HONOLULU (AP) — No modern navigation instrumentation guided a Polynesian voyaging canoe as it followed the horizon during a three-year journey around the globe.
About a dozen crewmembers for each leg of the voyage relied only on their understanding of nature's cues — ocean swells, stars, wind, birds— and their own naau, or gut, to sail across about 40,000 nautical miles (74,000 kilometers) to 19 countries, spreading a message of malama honua: Caring for the earth.
On Saturday, thousands are expected to welcome double-hulled canoe Hokulea home to Hawaii when it enters a channel off the island Oahu and ties up to a floating dock with iconic Diamond Head in the distance.
"Watching Hokulea crest the waves of Oahu's south shore as she returns home, much like the canoes of our ancestors, will be a once in a lifetime experience," said Nainoa Thompson, navigator and president of the Polynesian Voyaging Society who oversaw the expedition and mission.
The voyage is perpetuating the traditional wayfinding that brought the first Polynesians several thousand miles to Hawaii hundreds of years ago. The trip also helped train a new generation of young navigators.
Hokulea means star of gladness. The canoe was built and launched in the 1970s, when there were no Polynesian navigators left. So the Voyaging Society looked beyond Polynesia to find one.
Mau Piailug, from a small island called Satawal in Micronesia, was among the last half-dozen people in the world to practice the art of traditional navigation and agreed to guide Hokulea to Tahiti in 1976.
"Without him, our voyaging would never have taken place," the Polynesian Voyaging Society said on the website for Hokulea. "Mau was the only traditional navigator who was willing and able to reach beyond his culture to ours."
The epic round-the-world voyage that started in 2014 shows how far Hokulea has gone since its first voyage from Hawaii to Tahiti in 1976.
Disaster befell another voyage in 1978 when the canoe capsized off the Hawaiian island of Molokai in a blinding storm. Eddie Aikau, a revered Hawaiian surfer and lifeguard on the crew, grabbed his surfboard and paddled for help, but was never seen again. The rest of the crewmembers were rescued.
Crewmembers hope the success of the latest journey will inspire other indigenous cultures to rediscover and revive traditions. Thompson said he also hopes indigenous cultures can help with solutions to modern-day problems such as climate change.
Native Hawaiian ancestors were not only skilled navigators but good stewards of the islands who farmed and fished sustainably.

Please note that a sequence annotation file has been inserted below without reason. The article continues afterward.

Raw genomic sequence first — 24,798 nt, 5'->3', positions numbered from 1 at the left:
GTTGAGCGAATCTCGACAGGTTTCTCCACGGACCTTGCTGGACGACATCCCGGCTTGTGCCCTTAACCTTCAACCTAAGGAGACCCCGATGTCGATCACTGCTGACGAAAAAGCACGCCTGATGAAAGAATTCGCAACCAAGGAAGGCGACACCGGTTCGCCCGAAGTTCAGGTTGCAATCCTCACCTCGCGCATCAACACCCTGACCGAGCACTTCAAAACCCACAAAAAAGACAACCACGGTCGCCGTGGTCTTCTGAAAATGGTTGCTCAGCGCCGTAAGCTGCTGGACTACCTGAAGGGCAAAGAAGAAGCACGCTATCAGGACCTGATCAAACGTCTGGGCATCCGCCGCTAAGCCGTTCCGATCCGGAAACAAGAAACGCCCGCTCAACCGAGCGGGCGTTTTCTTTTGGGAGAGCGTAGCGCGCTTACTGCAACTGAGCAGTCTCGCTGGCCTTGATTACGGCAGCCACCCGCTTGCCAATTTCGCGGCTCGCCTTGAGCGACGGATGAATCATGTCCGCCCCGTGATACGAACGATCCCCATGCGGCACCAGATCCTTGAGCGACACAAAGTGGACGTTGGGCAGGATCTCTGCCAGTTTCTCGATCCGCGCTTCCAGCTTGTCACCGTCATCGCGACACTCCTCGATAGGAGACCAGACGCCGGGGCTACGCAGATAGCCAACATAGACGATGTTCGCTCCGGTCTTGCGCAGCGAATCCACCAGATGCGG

"They figured it out — how to live well on these islands," Thompson said. "And I think that is the challenge of the time for planet earth and all of humanity."
Crewmembers of the worldwide voyage were mindful to incorporate that into daily life.
Fish they caught for meals never went to waste, even when the crew once landed a 49-pound ahi, crewmember Naalehu Anthony, who participated in about half-a-dozen legs of the voyage, recalled in a blog post.
"The fish was plenty for us for the day," he wrote. "In fact too much — because we do not have any refrigeration, we either need to consume it, share it or dry it."
Crewmembers slept in plywood bunks covered with waterproof canvas and bathing was simple, recalled Russell Amimoto, a Hokulea crewmember for two legs.
"We have unlimited supply of nice, ocean-temperature saltwater available," he said, explaining that crewmembers threw a bucket attached to a rope overboard to scoop up water for bathing.
"We'll towel-off right away to try to get as much salt off us as possible," Amimoto said.
The voyage has had challenges and reaching South Africa in 2015 — the journey's halfway point — was the most dangerous leg because of complicated ocean conditions.
In February, a team of four apprentice navigators spotted tiny, remote Easter Island. Pinpointing the island that is also known as Rapa Nui at sunset was a major accomplishment because it is considered one of the most difficult islands to find using traditional wayfinding.
During the Caribbean leg of the trip last year, Hokulea stopped in Cuba, where crewmembers joined a meeting on U.S.-Cuba relations and discussions on cultural connections between Cuba and Hawaii.
Last week the crew spotted the 10,023-foot (3,055-meter) high Maui mountain Haleakala looming in the distance, signifying Hokulea's official return to Hawaii waters.
After returning, Hokulea will embark on an eight-month trip sailing throughout the Hawaiian islands.
"We will go to as many as 70 communities and 100 schools to thank Hawaii's people and share what we have learned with their children," Thompson said. "We are also looking forward to hearing Hawaii stories of malama honua."